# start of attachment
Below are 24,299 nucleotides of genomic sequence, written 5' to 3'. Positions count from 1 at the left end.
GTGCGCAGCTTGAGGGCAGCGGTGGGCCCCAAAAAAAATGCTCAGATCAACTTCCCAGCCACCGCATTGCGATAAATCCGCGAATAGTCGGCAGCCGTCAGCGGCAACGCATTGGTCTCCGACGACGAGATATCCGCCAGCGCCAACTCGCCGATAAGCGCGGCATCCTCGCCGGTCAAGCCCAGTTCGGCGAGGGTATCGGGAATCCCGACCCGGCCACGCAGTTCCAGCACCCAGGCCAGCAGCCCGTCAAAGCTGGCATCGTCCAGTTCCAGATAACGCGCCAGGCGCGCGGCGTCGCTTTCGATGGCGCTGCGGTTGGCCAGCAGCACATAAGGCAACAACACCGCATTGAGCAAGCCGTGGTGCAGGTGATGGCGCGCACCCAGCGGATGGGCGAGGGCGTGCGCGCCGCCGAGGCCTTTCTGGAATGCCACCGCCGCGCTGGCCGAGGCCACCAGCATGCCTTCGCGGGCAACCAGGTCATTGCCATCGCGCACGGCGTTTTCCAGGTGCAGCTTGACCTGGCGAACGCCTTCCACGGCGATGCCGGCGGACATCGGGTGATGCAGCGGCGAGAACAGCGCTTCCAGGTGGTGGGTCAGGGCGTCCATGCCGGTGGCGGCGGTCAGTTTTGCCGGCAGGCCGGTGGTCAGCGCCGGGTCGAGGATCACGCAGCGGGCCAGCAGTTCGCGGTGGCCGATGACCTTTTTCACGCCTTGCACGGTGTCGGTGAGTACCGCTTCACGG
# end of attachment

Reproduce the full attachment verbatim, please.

Below are 24,299 nucleotides of genomic sequence, written 5' to 3'. Positions count from 1 at the left end.
GTGCGCAGCTTGAGGGCAGCGGTGGGCCCCAAAAAAAATGCTCAGATCAACTTCCCAGCCACCGCATTGCGATAAATCCGCGAATAGTCGGCAGCCGTCAGCGGCAACGCATTGGTCTCCGACGACGAGATATCCGCCAGCGCCAACTCGCCGATAAGCGCGGCATCCTCGCCGGTCAAGCCCAGTTCGGCGAGGGTATCGGGAATCCCGACCCGGCCACGCAGTTCCAGCACCCAGGCCAGCAGCCCGTCAAAGCTGGCATCGTCCAGTTCCAGATAACGCGCCAGGCGCGCGGCGTCGCTTTCGATGGCGCTGCGGTTGGCCAGCAGCACATAAGGCAACAACACCGCATTGAGCAAGCCGTGGTGCAGGTGATGGCGCGCACCCAGCGGATGGGCGAGGGCGTGCGCGCCGCCGAGGCCTTTCTGGAATGCCACCGCCGCGCTGGCCGAGGCCACCAGCATGCCTTCGCGGGCAACCAGGTCATTGCCATCGCGCACGGCGTTTTCCAGGTGCAGCTTGACCTGGCGAACGCCTTCCACGGCGATGCCGGCGGACATCGGGTGATGCAGCGGCGAGAACAGCGCTTCCAGGTGGTGGGTCAGGGCGTCCATGCCGGTGGCGGCGGTCAGTTTTGCCGGCAGGCCGGTGGTCAGCGCCGGGTCGAGGATCACGCAGCGGGCCAGCAGTTCGCGGTGGCCGATGACCTTTTTCACGCCTTGCACGGTGTCGGTGAGTACCGCTTCACGG